If you see the chart above closely, you will see that on average, most of the cards get completed between weeks 0-15. Once they cross the week 15 mark, they go into the unpredictable outlier space. So if you consider the above, you would want to highlight right on the board, cards which have exceeded a cycle time of 15 weeks. But wait a minute, if you just did that, you would simply be highlighting cards where it is already too late! So, you might require another threshold, say around the week 10, to try and save cards between 10 and 15 weeks from entering the danger zone (of more than 15 weeks) Based on this, we have implemented a feature to highlight cycle time in SwiftKanban with 2 thresholds and a scale that can be set by the board manager.
There are several methods through which you can set the values of threshold 1, threshold 2 and scale for your board’s columns. Let me explain one of the methods which can be done using the SwiftKanban tool. In SwiftKanban there is an Analytic component of Cycle time-Control where you can select a specific column, for a specific date range. This metric will plot the cycle time values for all the cards that passed through that column. Shown below is a sample screen of the metric with the chart plotted for the same sample board.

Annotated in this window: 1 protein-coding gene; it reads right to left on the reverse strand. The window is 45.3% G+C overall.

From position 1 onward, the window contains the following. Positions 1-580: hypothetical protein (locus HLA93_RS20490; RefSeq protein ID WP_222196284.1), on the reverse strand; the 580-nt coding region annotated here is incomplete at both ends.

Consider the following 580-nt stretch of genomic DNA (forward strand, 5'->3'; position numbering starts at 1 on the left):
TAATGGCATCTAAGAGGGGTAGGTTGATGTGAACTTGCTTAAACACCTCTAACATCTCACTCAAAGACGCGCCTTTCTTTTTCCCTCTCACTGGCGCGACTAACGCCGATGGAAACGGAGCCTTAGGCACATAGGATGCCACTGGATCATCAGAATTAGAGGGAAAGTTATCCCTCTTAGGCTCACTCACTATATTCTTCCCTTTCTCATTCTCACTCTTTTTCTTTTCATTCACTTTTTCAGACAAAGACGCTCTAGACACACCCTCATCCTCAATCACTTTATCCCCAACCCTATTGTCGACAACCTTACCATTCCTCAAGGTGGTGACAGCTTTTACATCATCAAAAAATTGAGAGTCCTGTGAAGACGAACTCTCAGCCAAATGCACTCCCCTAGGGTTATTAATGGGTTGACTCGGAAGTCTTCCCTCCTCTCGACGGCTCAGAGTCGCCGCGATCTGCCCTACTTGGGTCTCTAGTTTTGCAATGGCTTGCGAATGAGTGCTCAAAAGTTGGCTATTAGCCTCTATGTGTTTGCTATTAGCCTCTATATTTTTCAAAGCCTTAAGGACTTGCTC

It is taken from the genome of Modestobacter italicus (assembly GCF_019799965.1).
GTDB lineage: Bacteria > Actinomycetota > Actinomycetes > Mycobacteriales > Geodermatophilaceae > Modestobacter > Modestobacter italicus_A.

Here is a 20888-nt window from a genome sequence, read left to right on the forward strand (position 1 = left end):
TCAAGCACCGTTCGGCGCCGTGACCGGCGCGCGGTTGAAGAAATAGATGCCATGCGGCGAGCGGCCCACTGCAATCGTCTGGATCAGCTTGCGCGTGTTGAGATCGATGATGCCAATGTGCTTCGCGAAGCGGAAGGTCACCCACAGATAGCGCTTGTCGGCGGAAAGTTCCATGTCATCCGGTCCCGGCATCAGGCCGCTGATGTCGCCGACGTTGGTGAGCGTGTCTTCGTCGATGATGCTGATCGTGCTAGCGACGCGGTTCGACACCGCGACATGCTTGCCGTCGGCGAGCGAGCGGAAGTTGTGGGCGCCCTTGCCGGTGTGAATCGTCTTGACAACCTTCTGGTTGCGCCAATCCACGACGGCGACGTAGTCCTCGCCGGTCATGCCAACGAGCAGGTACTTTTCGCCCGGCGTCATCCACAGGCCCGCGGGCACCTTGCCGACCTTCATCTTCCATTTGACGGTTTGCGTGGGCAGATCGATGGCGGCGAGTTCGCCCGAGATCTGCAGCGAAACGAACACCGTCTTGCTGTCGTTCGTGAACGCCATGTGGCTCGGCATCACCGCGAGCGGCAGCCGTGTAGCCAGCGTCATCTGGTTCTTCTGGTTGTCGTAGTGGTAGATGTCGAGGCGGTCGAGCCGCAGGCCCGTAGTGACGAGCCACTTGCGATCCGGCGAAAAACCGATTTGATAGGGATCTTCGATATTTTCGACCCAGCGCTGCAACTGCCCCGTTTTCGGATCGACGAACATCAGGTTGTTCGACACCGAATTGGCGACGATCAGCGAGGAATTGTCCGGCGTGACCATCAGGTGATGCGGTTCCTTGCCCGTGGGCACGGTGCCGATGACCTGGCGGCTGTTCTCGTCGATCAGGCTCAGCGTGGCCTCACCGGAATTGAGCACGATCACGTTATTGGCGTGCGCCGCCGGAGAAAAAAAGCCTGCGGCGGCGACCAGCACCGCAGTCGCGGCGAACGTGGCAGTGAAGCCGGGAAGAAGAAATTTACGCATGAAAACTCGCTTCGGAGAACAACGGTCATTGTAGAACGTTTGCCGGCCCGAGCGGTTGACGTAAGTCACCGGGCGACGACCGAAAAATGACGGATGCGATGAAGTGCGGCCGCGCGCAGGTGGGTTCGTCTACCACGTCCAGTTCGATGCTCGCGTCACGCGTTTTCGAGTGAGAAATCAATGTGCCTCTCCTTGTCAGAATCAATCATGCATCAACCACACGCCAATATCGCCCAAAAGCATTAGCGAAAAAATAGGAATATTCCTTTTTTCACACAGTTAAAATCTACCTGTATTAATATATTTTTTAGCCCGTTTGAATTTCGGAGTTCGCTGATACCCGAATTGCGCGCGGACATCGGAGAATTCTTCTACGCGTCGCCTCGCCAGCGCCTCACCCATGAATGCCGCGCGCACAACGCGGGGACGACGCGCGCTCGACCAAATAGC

As you can see above, the charts plot LCL, UCL and Mean values for the column automatically based on the data. We can have the mean as the first threshold 1 and scale will be the UCL value of the chart. As the UCL is 15.73, for our purposes, the scale of the chart can be around week 15. As the chart highlights, the mean cycle time is 4.29 weeks, so you can consider the week as the first threshold value, i.e. threshold 1. For threshold 2, the product doesn’t plot the third quadrant, but it is between the mean and UCL. Also, based on the above distribution chart and cycle time chart, we can conclude that it is around the week 9 and hence the threshold 2 value will be week 9.
Once you decide on the values, setting up these values on the board is a very quick and easy. In each board, in the Board Editor, we have provided an option for each column on the board to set 2 cycle time thresholds and a maximum “scale” value through which you want to measure the cycle time for all the cards in that column. This setting has been added right below the standard column settings, as you can see below in the sample screen.
If you hover over the icon on the right, you will see how exactly the cycle time performance of each card will be shown on the card.
If we consider the earlier example, for the first 15 weeks, the cycle time indicator line will be shown in green, between 15 and 18 weeks, it will be amber and beyond 18-20 weeks it will be red.